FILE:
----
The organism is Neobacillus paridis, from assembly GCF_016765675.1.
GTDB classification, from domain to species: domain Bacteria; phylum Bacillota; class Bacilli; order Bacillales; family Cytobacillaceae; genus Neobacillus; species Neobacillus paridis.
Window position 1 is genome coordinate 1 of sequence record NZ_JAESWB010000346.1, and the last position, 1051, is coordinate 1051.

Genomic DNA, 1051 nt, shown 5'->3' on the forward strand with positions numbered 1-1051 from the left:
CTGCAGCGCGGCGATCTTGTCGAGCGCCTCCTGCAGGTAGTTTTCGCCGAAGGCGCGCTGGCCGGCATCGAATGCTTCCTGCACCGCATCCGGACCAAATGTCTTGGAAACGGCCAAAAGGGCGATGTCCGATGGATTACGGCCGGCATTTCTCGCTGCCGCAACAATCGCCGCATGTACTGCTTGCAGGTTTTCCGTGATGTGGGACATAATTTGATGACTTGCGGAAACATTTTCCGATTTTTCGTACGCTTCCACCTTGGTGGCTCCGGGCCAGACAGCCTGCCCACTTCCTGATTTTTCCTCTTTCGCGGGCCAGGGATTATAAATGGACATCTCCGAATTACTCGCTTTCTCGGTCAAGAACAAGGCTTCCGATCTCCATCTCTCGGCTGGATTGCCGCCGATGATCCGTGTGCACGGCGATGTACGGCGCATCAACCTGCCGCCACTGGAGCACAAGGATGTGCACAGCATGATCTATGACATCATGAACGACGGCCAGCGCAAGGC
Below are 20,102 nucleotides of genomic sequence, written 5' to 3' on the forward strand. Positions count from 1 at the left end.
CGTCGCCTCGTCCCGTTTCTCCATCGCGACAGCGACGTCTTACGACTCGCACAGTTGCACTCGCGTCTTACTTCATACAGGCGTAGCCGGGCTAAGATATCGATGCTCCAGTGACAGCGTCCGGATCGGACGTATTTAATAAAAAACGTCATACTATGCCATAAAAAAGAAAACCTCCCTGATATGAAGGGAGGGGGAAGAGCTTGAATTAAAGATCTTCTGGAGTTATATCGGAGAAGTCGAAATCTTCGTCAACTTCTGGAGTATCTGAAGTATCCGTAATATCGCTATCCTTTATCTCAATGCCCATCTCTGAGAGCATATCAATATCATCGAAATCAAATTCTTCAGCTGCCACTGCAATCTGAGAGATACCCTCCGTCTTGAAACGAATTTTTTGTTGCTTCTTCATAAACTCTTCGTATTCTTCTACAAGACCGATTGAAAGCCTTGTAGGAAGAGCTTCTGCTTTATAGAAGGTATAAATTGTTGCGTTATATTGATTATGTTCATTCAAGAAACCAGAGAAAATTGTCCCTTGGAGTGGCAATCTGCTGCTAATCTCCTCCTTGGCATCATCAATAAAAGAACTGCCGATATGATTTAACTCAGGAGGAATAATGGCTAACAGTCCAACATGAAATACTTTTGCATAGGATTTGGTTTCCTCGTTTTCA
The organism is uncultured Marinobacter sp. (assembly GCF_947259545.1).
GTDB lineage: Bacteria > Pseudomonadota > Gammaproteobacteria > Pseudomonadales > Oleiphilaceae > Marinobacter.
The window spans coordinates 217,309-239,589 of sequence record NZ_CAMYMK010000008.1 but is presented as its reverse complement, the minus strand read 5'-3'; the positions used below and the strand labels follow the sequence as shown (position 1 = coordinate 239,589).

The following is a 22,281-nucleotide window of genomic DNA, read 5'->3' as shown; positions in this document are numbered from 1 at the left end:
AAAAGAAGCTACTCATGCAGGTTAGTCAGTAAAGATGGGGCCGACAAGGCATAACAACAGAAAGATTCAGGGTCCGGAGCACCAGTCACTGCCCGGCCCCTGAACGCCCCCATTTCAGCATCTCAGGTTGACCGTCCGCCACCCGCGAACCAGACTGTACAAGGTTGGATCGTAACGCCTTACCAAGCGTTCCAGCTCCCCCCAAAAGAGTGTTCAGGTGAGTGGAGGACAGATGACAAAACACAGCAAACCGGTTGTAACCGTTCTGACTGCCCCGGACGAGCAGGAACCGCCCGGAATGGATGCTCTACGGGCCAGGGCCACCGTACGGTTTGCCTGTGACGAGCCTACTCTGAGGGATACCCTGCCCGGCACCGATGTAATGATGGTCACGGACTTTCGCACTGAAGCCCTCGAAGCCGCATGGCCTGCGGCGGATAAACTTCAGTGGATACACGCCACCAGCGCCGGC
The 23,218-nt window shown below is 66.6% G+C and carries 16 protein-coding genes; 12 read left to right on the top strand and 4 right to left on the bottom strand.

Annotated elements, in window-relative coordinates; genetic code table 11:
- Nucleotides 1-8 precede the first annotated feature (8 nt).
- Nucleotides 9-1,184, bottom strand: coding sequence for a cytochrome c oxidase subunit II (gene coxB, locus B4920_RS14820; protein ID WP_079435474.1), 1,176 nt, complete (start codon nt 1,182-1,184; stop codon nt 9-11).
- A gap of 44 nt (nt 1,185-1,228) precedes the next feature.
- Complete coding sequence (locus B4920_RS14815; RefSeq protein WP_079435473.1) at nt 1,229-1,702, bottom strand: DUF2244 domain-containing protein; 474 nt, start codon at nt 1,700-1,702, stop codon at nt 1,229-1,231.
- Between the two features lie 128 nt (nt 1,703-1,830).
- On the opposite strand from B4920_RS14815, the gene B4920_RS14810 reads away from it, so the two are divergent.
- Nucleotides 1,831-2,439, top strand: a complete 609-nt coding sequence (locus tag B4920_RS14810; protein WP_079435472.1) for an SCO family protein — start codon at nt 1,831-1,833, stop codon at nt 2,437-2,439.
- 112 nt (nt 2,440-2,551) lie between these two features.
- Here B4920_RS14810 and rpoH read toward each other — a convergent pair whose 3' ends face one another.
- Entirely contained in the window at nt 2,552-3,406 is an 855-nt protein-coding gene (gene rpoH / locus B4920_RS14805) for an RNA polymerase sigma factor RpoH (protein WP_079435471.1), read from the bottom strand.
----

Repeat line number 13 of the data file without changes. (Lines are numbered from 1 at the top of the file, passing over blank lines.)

The 23,218-nt window shown below is 66.6% G+C and carries 16 protein-coding genes; 12 read left to right on the top strand and 4 right to left on the bottom strand.